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1917: The Year of the Revolution

The Russian Revolution, led by Vladimir Lenin, started in 1917 with the overthrow of the Czar. It lasted until 1923 with the establishment of the Soviet Union. The American YMCA helped to save the lives of influential resistance leaders whose ideas were preserved until the 1980s, when they came to play a role in the downfall of the USSR.

When I first started at Mixed Bag Media I had just spent over 15 years in the world of animation and motion graphics (“Broadcast Design,” as it was known in the 90s and early 2000s). The world of documentary-style promo production was new to me, and while it was exciting to learn about a new world of creating with lights, cameras and action, I did sometimes pine for that old world of graphic blandishments, of lines, shapes, colors and motion.

It was a little over a year into my MBM tenure that we were put in touch with book publicist Mimi Schroeder and provided the opportunity to create a book trailer (also known as a promotional video) for a book called Revolution From Within, on a rather obscure subject: the role of the American YMCA in the Russian Revolution! It’s not something one hears about every day, and as I began reading over the material I was fascinated by this forgotten chapter in the history of politics and ideas, and wanted to learn more.

After talking with the author, Katherine Baird, my immediate thought was to somehow incorporate the style of the art movement known as Russian Constructivism. It was, after all, the actual graphic style of the Revolution. I’d always really liked the look of those paintings and posters, and thought it would be a visually interesting and cost effective way to create the book trailer. It was also an opportunity to dip back into graphics and animation, making the project a great combination of my past and present.

Mixed Bag Media / Stay Curious: The Case of the Russian Book Trailer

By taking elements of historical photos of Lenin and crowds at Bolshevik rallies and combining them with our take on the Constructivist style, we aimed to show that he was a leader who wielded great influence. However, with that influence, and in spite of the promises of Bread, Land and Peace, came much distress.

Over a few weeks I worked on the script while also gathering appropriate images and figuring out how to deploy them to tell the story. Using online image libraries like Pond 5, GettyImages, Internet Archive, and the Library of Congress for the source images, I worked with our editor and graphic designer David Robinson to combine existing elements with newly created ones to produce new and unique compositions, to which we added simple animated features and sound effects.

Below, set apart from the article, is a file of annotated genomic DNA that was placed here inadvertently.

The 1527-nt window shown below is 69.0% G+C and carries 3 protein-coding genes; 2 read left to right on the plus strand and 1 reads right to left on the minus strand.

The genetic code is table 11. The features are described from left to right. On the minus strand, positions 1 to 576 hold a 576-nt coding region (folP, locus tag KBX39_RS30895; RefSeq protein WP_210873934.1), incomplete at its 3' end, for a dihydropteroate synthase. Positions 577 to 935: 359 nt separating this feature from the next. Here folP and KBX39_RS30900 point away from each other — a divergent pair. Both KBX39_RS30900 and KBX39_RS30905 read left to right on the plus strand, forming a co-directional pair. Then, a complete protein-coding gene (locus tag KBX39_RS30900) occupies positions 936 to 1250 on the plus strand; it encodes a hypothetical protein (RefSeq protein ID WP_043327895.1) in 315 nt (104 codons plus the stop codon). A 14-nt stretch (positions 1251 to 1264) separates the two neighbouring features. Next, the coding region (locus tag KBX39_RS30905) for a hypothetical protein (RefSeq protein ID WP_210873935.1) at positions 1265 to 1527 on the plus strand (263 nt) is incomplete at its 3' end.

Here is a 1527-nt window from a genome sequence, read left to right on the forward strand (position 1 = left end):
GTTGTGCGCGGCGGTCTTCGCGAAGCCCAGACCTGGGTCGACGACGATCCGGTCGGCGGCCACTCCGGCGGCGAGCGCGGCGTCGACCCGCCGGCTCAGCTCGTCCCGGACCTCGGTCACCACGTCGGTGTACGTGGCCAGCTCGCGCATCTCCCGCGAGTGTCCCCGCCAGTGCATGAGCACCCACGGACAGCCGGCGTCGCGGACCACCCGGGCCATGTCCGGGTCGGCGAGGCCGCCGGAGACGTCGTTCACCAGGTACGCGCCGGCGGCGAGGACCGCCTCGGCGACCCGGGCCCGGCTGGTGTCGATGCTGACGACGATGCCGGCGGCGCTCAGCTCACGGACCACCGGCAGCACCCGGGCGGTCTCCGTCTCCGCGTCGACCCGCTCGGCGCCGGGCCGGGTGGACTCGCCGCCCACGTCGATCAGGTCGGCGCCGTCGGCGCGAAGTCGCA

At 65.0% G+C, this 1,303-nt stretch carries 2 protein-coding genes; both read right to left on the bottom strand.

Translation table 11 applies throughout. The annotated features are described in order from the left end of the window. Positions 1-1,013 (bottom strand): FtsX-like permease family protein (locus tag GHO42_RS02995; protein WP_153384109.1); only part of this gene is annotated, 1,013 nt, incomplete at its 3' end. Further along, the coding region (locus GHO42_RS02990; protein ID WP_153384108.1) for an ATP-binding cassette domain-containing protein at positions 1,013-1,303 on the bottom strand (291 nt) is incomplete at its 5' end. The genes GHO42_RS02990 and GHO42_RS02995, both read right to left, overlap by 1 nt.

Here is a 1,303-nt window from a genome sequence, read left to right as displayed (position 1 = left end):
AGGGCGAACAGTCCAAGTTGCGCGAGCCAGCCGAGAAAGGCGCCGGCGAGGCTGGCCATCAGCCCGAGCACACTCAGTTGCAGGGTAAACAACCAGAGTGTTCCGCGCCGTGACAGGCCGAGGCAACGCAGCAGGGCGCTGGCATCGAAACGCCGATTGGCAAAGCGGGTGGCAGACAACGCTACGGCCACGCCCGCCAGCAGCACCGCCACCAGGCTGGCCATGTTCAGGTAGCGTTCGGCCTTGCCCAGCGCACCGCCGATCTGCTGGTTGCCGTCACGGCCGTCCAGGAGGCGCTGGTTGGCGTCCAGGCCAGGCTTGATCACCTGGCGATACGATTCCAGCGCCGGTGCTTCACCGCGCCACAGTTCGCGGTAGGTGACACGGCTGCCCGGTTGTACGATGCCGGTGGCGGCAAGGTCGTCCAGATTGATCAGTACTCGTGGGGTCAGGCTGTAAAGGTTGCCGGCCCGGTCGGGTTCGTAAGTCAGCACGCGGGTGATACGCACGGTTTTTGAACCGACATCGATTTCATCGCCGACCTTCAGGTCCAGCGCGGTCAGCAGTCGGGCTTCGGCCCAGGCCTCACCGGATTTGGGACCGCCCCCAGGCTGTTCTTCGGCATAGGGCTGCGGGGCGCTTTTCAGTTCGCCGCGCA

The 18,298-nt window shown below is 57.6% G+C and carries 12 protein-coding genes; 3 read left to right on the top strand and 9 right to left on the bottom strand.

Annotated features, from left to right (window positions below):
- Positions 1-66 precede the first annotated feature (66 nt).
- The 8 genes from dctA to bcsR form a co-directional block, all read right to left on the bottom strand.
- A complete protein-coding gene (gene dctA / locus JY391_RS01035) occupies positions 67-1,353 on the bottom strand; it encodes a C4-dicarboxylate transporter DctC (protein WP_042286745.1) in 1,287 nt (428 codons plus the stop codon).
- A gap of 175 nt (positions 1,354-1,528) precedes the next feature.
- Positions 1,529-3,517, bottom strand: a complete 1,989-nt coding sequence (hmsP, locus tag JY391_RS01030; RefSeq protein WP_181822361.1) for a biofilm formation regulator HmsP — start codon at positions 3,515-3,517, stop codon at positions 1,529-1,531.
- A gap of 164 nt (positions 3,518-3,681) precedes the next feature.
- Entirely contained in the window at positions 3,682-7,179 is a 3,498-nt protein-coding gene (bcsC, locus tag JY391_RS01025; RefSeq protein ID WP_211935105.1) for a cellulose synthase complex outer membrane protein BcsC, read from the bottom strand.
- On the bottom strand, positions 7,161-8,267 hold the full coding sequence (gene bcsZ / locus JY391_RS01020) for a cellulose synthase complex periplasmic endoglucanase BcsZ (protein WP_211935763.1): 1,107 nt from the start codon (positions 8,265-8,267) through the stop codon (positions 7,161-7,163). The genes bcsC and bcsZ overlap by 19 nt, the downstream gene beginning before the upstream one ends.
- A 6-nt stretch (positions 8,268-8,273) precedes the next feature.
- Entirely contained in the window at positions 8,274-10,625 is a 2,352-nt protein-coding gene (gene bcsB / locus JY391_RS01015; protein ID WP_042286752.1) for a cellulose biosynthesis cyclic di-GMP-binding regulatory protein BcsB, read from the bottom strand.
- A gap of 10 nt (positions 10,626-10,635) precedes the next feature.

There Was Much Resistance to the Bolsheviks

There was always resistance to the Bolsheviks and their successor, the totalitarian Soviet state. A single image from a Constructivist poster was multiplied and layered in order to go from jarring to aggressive. Paired with the bold and block “Kremlin” font, it achieved that goal.

Rather than interview the author, we decided to use a voiceover to describe the story to potential book buyers. As I continued to work on the script, I kept hearing the voiceover as a “character.” After considering several options I went with my gut and did my best imitation of a breathless BBC wartime reporter. That character fit the story as well as the vibe of the video and had the added benefit of being free. And while this was our first time doing something exactly like this, because of our grounding in graphics and animation we always had confidence that it would work, and could not have been happier with the results.

We’ve been talking about, pitching and producing a lot of new material from repurposed content lately. This project was a few years ago, but is a great example of how to not just reference an older visual style, but actually use older visual assets and put a new spin on them. It was great fun to make still images “come to life” by adding motion and sound.

Because of new public health standards put in place to ward off potential spread of the coronavirus, many people are now working from home. But that doesn’t mean things need to grind to a halt. Business must continue on. And that means people still need to communicate. We can help with that. Now more than ever, the internet offers options for moving forward while we all shelter in place. We strategize with clients on what to make and why. We love to get in the weeds and work through ideas to make sure we’re working on the right ideas for you. Write or call so we can talk about the YMCA and the Russian Revolution, or some other project you may need help with.

-Jim Threlkeld